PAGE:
In summary, worse baseline mental health is associated with worse OA knee pain in a cross-sectional analysis. Furthermore, improvement in mental health from baseline is associated with reduction in pain of OA. Lastly, the risk of a pain flare is increased by worsened mental health in the week prior to the flare. These three basic findings support a strong association and possibly predictive relation between mental health and OA pain.
The rationale for examining the mental health factors and their relation to pain in OA is multifold. First, it is clear that the etiology of OA pain is not well understood, and that both peripheral and central neuronal abnormalities of function may play a part(27
). Given the importance of the central nervous system in understanding pain, and the known relation between depression or other components of mental health and intrinsic neuronal function, psychological factors become prime suspects as mediators of the experience of pain.
Second, pain in a variety of other conditions has been found to be associated with psychological state, and treatment with antidepressants has been found to alleviate pain. Tricyclic antidepressants have been demonstrated in small trials to be effective at reducing pain in rheumatoid arthritis patients(28
), but have not achieved widespread use for treatment of that disease, given the development of disease-modifying drugs for that condition; at present there are no available disease-modifying treatments for OA. Three recent meta-analyses of anti-depressant treatment for fibromyalgia have all supported the likelihood of a modest effect on pain with tricyclics(31
), but duloxetine has demonstrated a significant and repeated effect on tender points and measures of pain in randomized, controlled clinical trials(34
Lastly, there has been some preliminary evidence that treatment of depression, a powerful factor in mental health, can affect pain in OA. Lin et al.(21
) found a significant reduction in OA pain with enhancement of treatment for coexistant depression in OA patients.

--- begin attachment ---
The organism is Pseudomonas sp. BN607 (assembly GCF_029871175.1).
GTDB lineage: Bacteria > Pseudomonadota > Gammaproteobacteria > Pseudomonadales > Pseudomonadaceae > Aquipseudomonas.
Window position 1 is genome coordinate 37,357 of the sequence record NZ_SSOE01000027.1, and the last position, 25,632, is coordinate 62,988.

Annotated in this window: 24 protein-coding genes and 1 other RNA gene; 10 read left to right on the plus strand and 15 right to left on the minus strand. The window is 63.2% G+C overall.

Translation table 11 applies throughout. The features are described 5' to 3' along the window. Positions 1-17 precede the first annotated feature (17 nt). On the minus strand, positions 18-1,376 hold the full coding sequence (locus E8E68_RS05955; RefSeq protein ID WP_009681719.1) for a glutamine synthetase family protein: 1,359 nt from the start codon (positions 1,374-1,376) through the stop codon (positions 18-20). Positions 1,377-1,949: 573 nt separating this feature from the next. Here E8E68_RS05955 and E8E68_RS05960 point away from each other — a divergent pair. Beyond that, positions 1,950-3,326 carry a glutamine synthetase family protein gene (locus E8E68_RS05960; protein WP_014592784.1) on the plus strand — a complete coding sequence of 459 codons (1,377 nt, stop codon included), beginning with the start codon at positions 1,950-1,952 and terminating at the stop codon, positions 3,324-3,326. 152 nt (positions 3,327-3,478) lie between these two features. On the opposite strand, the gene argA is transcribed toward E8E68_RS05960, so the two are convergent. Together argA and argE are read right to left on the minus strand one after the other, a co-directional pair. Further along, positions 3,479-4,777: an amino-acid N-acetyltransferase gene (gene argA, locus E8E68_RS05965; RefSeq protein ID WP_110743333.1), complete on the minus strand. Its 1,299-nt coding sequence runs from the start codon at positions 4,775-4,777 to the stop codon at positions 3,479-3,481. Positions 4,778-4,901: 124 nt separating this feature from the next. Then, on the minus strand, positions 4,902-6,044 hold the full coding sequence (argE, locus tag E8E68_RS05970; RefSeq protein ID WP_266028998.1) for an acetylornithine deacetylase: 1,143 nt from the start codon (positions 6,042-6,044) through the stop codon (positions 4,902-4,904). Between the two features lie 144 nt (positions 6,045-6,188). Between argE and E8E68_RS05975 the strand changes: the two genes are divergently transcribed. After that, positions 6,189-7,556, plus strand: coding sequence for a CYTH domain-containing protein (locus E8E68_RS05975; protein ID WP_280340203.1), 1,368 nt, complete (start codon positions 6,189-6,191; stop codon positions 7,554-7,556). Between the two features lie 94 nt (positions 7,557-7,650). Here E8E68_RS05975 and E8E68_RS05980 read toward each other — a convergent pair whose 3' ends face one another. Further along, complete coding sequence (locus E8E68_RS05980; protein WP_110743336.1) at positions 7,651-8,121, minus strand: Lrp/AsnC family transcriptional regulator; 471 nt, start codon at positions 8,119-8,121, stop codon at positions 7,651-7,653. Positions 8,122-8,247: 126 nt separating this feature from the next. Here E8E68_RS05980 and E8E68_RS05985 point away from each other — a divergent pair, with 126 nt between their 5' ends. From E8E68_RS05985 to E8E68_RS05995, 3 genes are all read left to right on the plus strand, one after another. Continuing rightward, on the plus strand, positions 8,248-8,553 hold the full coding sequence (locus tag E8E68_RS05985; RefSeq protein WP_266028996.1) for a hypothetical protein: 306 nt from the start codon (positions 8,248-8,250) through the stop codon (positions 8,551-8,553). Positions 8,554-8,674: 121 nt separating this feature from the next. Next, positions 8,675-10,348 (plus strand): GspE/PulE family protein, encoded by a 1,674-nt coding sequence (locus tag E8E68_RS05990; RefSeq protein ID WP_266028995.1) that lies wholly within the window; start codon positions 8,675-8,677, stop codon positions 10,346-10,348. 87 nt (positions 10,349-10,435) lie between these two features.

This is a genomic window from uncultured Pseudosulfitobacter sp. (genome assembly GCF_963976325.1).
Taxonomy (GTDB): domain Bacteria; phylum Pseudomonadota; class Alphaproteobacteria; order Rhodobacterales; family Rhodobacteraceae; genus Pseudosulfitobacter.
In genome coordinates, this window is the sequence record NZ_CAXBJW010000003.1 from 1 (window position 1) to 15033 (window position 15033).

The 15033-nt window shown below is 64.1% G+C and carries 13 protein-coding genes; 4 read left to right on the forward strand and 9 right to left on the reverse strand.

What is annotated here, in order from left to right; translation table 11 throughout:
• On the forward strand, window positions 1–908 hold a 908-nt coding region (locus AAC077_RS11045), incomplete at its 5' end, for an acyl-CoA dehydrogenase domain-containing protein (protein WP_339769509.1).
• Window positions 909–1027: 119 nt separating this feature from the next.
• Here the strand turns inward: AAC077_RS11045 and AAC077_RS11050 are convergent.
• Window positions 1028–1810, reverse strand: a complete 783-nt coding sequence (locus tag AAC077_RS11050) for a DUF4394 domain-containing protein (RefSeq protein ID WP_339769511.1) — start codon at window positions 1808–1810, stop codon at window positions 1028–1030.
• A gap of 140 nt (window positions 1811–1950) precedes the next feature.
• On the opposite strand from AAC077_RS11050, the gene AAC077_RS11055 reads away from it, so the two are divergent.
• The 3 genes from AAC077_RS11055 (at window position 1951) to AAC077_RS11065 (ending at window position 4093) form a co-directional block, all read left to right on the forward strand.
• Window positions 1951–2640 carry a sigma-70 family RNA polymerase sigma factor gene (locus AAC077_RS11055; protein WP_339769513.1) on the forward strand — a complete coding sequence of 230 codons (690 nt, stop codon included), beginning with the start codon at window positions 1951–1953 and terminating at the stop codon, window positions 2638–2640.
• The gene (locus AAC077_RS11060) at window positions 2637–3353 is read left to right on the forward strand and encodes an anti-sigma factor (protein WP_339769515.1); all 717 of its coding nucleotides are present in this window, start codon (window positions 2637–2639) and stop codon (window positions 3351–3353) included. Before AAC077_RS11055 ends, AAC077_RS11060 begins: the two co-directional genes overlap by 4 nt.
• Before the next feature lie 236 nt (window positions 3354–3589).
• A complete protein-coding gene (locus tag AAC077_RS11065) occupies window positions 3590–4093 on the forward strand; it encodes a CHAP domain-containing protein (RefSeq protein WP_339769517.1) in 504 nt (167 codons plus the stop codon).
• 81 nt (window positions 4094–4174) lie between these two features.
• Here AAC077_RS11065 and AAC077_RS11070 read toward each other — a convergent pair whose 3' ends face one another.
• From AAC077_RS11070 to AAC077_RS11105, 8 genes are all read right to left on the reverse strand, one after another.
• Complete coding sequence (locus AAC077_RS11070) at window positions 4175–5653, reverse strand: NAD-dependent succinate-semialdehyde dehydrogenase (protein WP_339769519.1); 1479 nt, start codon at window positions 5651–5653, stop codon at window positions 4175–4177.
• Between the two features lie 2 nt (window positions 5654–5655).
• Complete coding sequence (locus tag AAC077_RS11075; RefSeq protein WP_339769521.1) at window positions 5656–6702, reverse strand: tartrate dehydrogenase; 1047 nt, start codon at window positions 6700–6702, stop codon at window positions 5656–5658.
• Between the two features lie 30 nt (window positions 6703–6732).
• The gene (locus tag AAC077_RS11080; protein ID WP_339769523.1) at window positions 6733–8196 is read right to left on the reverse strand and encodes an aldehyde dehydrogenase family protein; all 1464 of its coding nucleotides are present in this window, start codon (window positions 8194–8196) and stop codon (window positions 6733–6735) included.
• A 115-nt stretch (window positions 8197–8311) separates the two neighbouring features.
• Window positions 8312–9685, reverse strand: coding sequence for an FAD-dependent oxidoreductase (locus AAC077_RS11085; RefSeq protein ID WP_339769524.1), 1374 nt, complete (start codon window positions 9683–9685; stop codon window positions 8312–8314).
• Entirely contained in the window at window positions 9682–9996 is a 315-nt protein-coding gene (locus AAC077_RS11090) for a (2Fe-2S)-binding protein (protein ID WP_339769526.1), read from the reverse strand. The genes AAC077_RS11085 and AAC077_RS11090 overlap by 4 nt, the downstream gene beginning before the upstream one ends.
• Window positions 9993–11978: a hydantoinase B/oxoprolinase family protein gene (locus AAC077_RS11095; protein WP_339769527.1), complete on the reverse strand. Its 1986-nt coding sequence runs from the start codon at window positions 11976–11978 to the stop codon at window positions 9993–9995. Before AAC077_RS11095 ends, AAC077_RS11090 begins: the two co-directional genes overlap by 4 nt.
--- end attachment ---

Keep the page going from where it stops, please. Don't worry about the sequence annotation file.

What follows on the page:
Our study carries the inherent strengths of the original LEAP data. These include the first weekly independent measurements of pain and mental health in a cohort of OA patients to our knowledge. Other strengths include a plausible time frame for a causal relationship between predictor and outcome of approximately one week, convincing trends in the data that appear stable, and a case crossover analysis which demonstrates a persuasive relation to pain flares in a manner which eliminates questions of genetic, experiential, and neuronal differences between subjects. Furthermore, the differences across groups in mental health in LEAP are large. Nettles et al.(36
) state that “a change of more than 10 points [in a normalized scale of the MHI-5] was considered a significant change in mood”; a change of 10 points in the Nettles paper corresponds to a change of 2.5 points on the raw MHI-5 scale we use in this paper, which is much smaller than the change values we observed in the LEAP study.
There are also significant limitations in our study. These include combining hip and knee OA subjects into one cohort. Our most significant limitation, however, is intrinsic to the study of pain and mental health in any setting: it is quite difficult to address the spectre of reverse causality in these data. It may be true, as we have found, that mental health affects pain levels in OA. It seems intuitively true, however, that pain in OA affects mental health, and to disentangle this relationship is daunting. For example, although we have separated the independent variable from the outcome by one week in these analyses, it still may be the case that subjects have a premonition of pain they will experience the next week which could affect their mental health. Although we have tried to establish the mental health variable as predictive in our analysis, this does not negate the possibility that reverse causality plays a significant role in the results.
It may be that ultimately the question of causality is academic. There may be an iterative process at work, with an ongoing stream of OA pain and related worsened mental health that feeds back on itself over time. Certainly the cross-sectional association we have found is consistent with such a picture. It is worth considering whether entering that process at any point with a therapeutic intervention related to mental health will have the capability to abort the circular pain process. The relationship of pain to mental health may be mediated in part by a variety of factors, including social isolation, sleep changes, and changes in physical activity. We were not able to look at these questions given the information collected in the LEAP study.
In conclusion, we have shown that worse or worsening mental health precedes reporting of worse OA-related pain and OA pain flares. With the paucity of effective interventions for OA pain and the toxicities of some in common use, mental health may represent a new therapeutic target for OA pain, with potential significant opportunities for both patients and physicians.